Hiring a Tree Care Service

If you are interested in hiring a Tree Care Service, City Arborist, Adrien Lowien Kirian recommends the following considerations before making a deposit:

Can they provide an up-to-date copy of liability insurance?

  • Tree work is dangerous, and risks are high, add in the presence of homes, vehicles, and other possible targets and you could run into big trouble if something goes wrong. You will want a company that is careful and can mitigate any damage that may occur. Having full liability insurance shows that the company is aware of the risks and more likely to work safely to avoid accidents and property damage.

Do you know of their reputation or references?

  • Talk to your friends and neighbors in the area, chances are someone has hired someone to do tree work for them. Ask questions: Did they do a satisfactory job; Did they take safety precautions; Did they clean up the area afterwards, or did they leave ruts in the yard? 
    If you’re new to the area and don’t know your neighbors, ask companies for references. Can they tell you or show you jobs they have done nearby; how does it look? 
    Use technology, and check online reviews. You may get to look at reviews from third-party sites rather than the company’s website. There are many similar business names in the tree care industry. If you are looking one up, make sure it’s a local company, there may be another one in another region or state. Most companies will have a service area listed.

Get multiple quotes.

  • Price doesn’t necessarily dictate quality. Talking to multiple companies will also give you a sense of the knowledge between companies.  Make sure each quote is detailed and in writing. Also, make sure each company is quoting the same thing, (For example, one company may quote a tree removal, including stump grinding and clean up, and another company may come with a cheaper quote but doesn’t mention stump grinding or clean up. If you go with the cheaper price, you may be left with a mess and a stump to deal with.)

Are they Professional?

  • Aspects of the company’s equipment, appearance, and promotional materials can give you an idea of their professionalism. Details such as how well they care for their trucks and equipment could give you an idea of how well they’re going to take care of your tree and your yard. What information about the business is available on their website or print materials, such as business cards or fliers? Do they share information about their background, training, certifications, services offered or any other important information?

Is the company taking proper safety precautions?

  • As stated previously, tree work is dangerous, it is important that companies prioritize their workers’ safety, and is indicative of their professionalism. The Occupational Safety and Health Administration (OSHA) and the American National Standards Institute (ANSI) both have safety standards that should be followed. The use of Personal Protective Equipment (PPE) such hard hats, and chainsaw chaps are easy to spot.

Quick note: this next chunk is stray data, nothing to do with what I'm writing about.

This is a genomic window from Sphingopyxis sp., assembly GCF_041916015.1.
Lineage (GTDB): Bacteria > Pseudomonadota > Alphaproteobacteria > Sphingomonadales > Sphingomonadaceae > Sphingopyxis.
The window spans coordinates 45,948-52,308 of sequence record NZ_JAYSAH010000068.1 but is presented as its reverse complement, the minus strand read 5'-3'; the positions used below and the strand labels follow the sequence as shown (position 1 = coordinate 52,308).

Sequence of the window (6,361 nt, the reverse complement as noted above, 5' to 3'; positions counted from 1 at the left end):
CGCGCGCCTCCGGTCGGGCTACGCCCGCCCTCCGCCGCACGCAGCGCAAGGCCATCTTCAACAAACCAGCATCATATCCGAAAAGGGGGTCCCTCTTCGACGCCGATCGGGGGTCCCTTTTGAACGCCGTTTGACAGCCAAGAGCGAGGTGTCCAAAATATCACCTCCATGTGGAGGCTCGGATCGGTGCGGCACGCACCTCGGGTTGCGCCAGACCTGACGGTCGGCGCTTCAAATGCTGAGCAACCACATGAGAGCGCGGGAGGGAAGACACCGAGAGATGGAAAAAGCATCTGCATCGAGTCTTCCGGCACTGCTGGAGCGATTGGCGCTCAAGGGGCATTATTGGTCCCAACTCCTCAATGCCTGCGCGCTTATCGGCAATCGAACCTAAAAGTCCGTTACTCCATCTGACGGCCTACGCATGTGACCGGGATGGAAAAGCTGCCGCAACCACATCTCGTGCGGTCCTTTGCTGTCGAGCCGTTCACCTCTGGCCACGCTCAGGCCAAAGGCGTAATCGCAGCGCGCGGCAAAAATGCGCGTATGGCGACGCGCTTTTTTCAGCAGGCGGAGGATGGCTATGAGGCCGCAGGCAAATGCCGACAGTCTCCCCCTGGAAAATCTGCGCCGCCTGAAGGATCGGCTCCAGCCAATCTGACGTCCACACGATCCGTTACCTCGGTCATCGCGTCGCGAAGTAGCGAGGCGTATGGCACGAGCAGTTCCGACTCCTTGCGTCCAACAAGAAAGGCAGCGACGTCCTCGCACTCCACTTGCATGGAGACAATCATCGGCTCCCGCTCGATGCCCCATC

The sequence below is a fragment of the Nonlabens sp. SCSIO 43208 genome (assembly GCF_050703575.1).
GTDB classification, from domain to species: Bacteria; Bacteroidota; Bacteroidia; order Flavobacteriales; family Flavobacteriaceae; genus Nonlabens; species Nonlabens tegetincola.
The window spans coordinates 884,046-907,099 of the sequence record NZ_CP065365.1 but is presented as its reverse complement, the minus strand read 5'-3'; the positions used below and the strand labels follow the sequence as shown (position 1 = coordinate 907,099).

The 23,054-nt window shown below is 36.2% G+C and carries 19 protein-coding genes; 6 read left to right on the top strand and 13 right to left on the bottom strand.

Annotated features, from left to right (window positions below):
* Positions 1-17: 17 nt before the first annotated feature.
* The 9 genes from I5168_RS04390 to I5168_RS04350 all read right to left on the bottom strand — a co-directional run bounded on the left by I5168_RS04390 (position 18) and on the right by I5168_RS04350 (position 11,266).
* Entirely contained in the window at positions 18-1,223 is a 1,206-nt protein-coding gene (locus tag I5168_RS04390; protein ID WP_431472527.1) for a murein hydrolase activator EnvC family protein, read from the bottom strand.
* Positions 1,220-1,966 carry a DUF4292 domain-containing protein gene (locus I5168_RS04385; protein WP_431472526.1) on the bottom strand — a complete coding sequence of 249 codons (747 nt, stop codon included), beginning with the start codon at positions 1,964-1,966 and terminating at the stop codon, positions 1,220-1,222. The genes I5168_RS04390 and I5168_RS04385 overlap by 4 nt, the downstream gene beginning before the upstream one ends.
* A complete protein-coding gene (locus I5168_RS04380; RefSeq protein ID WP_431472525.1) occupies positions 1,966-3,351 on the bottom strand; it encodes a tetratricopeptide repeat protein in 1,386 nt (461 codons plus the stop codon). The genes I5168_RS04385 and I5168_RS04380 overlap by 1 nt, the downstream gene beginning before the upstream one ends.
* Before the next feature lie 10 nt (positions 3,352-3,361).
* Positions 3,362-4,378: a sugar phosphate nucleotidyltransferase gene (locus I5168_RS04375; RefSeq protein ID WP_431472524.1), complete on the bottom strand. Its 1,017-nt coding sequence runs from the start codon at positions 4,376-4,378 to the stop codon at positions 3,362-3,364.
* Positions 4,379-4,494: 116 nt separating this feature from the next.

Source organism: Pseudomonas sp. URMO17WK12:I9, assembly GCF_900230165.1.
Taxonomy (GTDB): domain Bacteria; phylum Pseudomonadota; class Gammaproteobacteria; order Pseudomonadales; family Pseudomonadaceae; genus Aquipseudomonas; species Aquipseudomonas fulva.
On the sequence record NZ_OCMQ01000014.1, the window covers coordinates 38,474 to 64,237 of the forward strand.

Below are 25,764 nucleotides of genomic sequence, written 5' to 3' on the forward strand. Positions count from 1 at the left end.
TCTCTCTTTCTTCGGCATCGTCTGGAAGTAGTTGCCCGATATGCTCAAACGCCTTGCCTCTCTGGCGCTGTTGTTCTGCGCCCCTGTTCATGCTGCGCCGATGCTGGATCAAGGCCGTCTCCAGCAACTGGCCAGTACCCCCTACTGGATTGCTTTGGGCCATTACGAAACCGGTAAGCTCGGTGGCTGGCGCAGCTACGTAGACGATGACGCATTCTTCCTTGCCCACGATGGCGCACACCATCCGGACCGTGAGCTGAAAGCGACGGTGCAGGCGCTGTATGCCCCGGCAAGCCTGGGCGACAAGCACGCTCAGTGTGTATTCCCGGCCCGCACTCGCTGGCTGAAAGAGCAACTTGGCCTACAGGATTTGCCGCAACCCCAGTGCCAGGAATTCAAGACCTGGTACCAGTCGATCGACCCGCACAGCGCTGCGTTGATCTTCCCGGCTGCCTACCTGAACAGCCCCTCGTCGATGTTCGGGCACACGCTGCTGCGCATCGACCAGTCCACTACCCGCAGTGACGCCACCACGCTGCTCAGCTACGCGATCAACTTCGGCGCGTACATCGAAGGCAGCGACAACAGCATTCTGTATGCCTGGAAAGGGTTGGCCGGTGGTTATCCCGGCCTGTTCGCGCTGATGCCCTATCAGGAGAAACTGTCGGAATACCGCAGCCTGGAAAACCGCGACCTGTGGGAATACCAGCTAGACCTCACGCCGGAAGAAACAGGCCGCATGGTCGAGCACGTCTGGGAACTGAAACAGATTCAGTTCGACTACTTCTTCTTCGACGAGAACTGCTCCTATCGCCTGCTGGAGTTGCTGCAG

Does the company hold any Industry Certifications or Licensure?

  •  While there is no license to do tree work, there are certifications available that demonstrate knowledge and professional practices. Individuals with an International Society of Arboriculture (ISA) Certified Arborist credential have demonstrated that they are experienced in arboriculture, are knowledgeable about industry standards and best practices, and abide by a code of ethics. The certification also requires continuing education to ensure that credential holders stay up to date on best practices, methods, and information. Additional credentials are available through ISA that demonstrate mastery in particular areas within the industry, such as climbing, Tree Risk Assessments, and other areas. If you are wanting a tree inspected for safety concerns, you will want an ISA Tree Risk Assessment Qualified (TRAQ) Certified Arborist. Another accrediting agency is the Tree Care Industry Association (TCIA). TCIA offers training, education, and a credentialing program. 
    If you are having any pesticide treatment, such as insecticide or fungicide, applied to your trees by a professional, they need to have a Commercial Pesticide Applicator’s License issued through the Ohio Department of Agriculture. 

Do they follow Best Method Practices?

  • Some tree care practices once standard have been found to be detrimental to tree health. Some of these include tree “topping,” the act of blunt cuts to remove large portions of the canopy. This practice does not allow for proper wound closure, accelerating decay, and large branch failure. Topping also accelerates the growth of weakly attached limbs, causing recurrent small-branch failure.
    Using spikes while climbing is also an antiquated practice, causing unnecessary wounds that can lead to wood decay and vectors for disease and fungus.
    Also be wary of unusual practices, such as “Cleaning” or pressure washing trees, which are harmful to trees. While some might find the presence of moss and lichen on their tree unsightly, they are very rarely harmful.
    In addition to safety standards, ANSI also provides standards for proper pruning and tree care practices.

 If you are interested in finding an ISA Certified Arborist visit Trees Are Good and use the Find and Arborist tool.

The City of Bowling Green requires a solicitor’s license for any soliciting individual and is required to show identification when asked. If someone is knocking on your door soliciting tree work, be diligent in checking out their background and the services they are offering. Please report suspicious solicitors to the Bowling Green Police Department non-emergency line (419) 352-1131.